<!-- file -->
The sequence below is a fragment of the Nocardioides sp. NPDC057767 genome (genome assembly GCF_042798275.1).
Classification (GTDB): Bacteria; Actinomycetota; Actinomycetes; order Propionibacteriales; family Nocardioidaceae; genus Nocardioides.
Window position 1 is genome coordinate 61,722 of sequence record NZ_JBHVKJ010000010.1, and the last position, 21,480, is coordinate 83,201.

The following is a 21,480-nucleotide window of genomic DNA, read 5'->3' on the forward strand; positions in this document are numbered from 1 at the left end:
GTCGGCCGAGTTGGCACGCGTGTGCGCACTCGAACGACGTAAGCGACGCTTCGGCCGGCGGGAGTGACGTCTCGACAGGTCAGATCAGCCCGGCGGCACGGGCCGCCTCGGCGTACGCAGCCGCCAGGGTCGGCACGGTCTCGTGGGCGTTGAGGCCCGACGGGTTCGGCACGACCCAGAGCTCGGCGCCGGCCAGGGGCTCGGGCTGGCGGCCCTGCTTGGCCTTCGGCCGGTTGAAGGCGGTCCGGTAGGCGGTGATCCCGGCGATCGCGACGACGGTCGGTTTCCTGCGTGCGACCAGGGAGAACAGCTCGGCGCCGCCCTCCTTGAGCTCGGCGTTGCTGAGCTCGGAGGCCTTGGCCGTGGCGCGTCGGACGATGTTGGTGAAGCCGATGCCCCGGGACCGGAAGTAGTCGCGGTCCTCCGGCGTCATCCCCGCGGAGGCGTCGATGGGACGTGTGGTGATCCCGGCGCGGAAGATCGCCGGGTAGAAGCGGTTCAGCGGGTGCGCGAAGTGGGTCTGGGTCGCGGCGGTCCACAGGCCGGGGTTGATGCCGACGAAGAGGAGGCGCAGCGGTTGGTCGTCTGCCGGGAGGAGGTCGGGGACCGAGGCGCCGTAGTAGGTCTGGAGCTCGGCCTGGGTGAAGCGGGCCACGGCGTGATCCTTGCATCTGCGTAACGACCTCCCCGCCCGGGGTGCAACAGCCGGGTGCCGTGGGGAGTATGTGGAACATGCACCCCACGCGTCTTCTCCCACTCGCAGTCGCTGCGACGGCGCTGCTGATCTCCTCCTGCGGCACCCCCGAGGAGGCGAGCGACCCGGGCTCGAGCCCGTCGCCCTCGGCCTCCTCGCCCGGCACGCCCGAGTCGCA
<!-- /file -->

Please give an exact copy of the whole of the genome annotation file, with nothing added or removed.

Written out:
The sequence below is a fragment of the Nocardioides sp. NPDC057767 genome (genome assembly GCF_042798275.1).
Classification (GTDB): Bacteria; Actinomycetota; Actinomycetes; order Propionibacteriales; family Nocardioidaceae; genus Nocardioides.
Window position 1 is genome coordinate 61,722 of sequence record NZ_JBHVKJ010000010.1, and the last position, 21,480, is coordinate 83,201.

The following is a 21,480-nucleotide window of genomic DNA, read 5'->3' on the forward strand; positions in this document are numbered from 1 at the left end:
GTCGGCCGAGTTGGCACGCGTGTGCGCACTCGAACGACGTAAGCGACGCTTCGGCCGGCGGGAGTGACGTCTCGACAGGTCAGATCAGCCCGGCGGCACGGGCCGCCTCGGCGTACGCAGCCGCCAGGGTCGGCACGGTCTCGTGGGCGTTGAGGCCCGACGGGTTCGGCACGACCCAGAGCTCGGCGCCGGCCAGGGGCTCGGGCTGGCGGCCCTGCTTGGCCTTCGGCCGGTTGAAGGCGGTCCGGTAGGCGGTGATCCCGGCGATCGCGACGACGGTCGGTTTCCTGCGTGCGACCAGGGAGAACAGCTCGGCGCCGCCCTCCTTGAGCTCGGCGTTGCTGAGCTCGGAGGCCTTGGCCGTGGCGCGTCGGACGATGTTGGTGAAGCCGATGCCCCGGGACCGGAAGTAGTCGCGGTCCTCCGGCGTCATCCCCGCGGAGGCGTCGATGGGACGTGTGGTGATCCCGGCGCGGAAGATCGCCGGGTAGAAGCGGTTCAGCGGGTGCGCGAAGTGGGTCTGGGTCGCGGCGGTCCACAGGCCGGGGTTGATGCCGACGAAGAGGAGGCGCAGCGGTTGGTCGTCTGCCGGGAGGAGGTCGGGGACCGAGGCGCCGTAGTAGGTCTGGAGCTCGGCCTGGGTGAAGCGGGCCACGGCGTGATCCTTGCATCTGCGTAACGACCTCCCCGCCCGGGGTGCAACAGCCGGGTGCCGTGGGGAGTATGTGGAACATGCACCCCACGCGTCTTCTCCCACTCGCAGTCGCTGCGACGGCGCTGCTGATCTCCTCCTGCGGCACCCCCGAGGAGGCGAGCGACCCGGGCTCGAGCCCGTCGCCCTCGGCCTCCTCGCCCGGCACGCCCGAGTCGCA